After seeing a presentation by UVA on how they use Veoci to manage their football games, Harrisonburg and JMU decided their next step was to come up with a plan to manage their own graduation ceremonies and football games. To make the current status of the various venues for these events easily accessible and clear, they plot color-coded points with coordinating forms to document and show location, status and other information for each venue. Using the same feature, they plot the location of JMU Campus Police, Virginia State Police, Rockingham County Sheriff’s Office and the Harrisonburg Police as well as the exact site of EM teams, ambulances, fire trucks and treatment areas. They also highlight roadblocks, traffic redirections and indicate open or full parking lots.

See Veoci in Action

Coordinating a region’s university, city and county has proven to be an extremely efficient and effective way for Harrisonburg, JMU and Rockingham County to provide unified plans and responses to any situation that may arise. To find out how the University of Virginia does the same in response to winter storms, join us for our webinar on Thursday, November 17, 2016 and 1:30 PM EST. Lucian Mirra, UVA’s Emergency Management Coordinator, will share how they stay in communication, map road closings and keep resources in check on one single, digitized system. Click here to register now.

Veoci: A Buzzword at IAEM 2016 in Savannah

screen-shot-2016-10-28-at-2-37-05-pmLast week, three Veoci team members spent three days in what they say is one of the last cities of the real Old South, Savannah, Georgia. The International Association of Emergency Managers Conference & EMEX brought over 1,000 emergency managers, public safety officers and many others to the charming city. For Veoci, this was our fourth year exhibiting at IAEM and we have been able to witness our growth year by year.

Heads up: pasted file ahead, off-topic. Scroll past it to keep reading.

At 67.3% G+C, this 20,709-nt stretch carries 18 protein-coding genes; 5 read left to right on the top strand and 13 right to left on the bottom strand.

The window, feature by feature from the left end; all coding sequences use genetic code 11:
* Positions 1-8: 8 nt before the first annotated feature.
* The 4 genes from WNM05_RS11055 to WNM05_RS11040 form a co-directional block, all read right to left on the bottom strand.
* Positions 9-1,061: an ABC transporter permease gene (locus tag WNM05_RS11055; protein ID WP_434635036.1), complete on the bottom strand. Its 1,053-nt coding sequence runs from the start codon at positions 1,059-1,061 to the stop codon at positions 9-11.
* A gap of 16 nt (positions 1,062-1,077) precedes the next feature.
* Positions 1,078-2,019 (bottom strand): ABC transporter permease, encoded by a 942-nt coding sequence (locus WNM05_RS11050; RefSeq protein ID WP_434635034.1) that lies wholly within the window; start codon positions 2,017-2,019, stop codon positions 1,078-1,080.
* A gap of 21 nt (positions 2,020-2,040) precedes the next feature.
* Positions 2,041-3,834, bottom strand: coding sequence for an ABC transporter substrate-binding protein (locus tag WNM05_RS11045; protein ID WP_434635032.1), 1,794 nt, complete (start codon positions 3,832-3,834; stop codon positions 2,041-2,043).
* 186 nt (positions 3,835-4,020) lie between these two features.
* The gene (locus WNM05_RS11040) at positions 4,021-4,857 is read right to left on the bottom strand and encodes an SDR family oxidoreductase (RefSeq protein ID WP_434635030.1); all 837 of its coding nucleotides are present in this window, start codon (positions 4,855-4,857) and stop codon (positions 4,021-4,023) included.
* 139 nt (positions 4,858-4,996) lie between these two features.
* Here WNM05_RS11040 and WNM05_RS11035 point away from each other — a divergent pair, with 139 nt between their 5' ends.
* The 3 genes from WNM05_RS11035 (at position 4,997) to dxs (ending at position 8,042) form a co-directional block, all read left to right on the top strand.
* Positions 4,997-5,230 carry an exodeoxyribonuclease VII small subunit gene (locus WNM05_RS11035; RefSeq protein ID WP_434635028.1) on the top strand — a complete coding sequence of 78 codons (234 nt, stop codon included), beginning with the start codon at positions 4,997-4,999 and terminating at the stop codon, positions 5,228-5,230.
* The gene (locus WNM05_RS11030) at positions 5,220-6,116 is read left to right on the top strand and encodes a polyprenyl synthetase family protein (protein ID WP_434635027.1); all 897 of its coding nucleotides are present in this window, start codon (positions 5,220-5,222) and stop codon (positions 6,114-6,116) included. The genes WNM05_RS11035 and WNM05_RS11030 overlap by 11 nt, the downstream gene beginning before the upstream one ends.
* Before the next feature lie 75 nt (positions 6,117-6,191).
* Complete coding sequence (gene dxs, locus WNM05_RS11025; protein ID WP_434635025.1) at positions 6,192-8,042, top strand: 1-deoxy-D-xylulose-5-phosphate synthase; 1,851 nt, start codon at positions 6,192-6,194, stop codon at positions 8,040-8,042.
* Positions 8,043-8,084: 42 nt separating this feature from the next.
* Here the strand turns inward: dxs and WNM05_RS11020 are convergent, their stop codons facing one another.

From getting to finally meet some new customers face to face or hanging out with familiar, long-time Veoci users and friends, it is always an exciting atmosphere at our booth. Some of our happy customers even volunteered to share their experiences with Veoci with some potential prospects. From Andrew Marinik, Assistant Director of Emergency Management at Virginia Tech to Rick Fontana, Emergency Manager of our home city, New Haven, Connecticut, our booth was buzzing with discussion of best practices and new use cases.

screen-shot-2016-10-28-at-2-41-00-pmA key difference that our team members notice each year is the decreasing number of people to whom we have to explain the concept of Veoci. After 5 years of creating a name for our company, we find “Veoci” steadily becoming a buzzword that almost everyone has heard of. From organizations looking for an alternative to their current system to organizations who still do everything on paper, our booth was constantly busy and our Solutions Director was demonstrating our software nonstop, essentially, for two and a half days straight.

As our team and solutions continue to grow, we find more and more opportunities to share our software with organizations who are scrambling for an streamlined way to manage all the aspects and teams involved in emergencies or day to day tasks. Meeting people, listening to their stories, and adapting our software to fit their needs is what Veoci does best and after another successful year at IAEM, we continue to do just that.

Veoci’s Rapidly Growing Aviation Solution and Team

screen-shot-2016-10-14-at-2-20-46-pm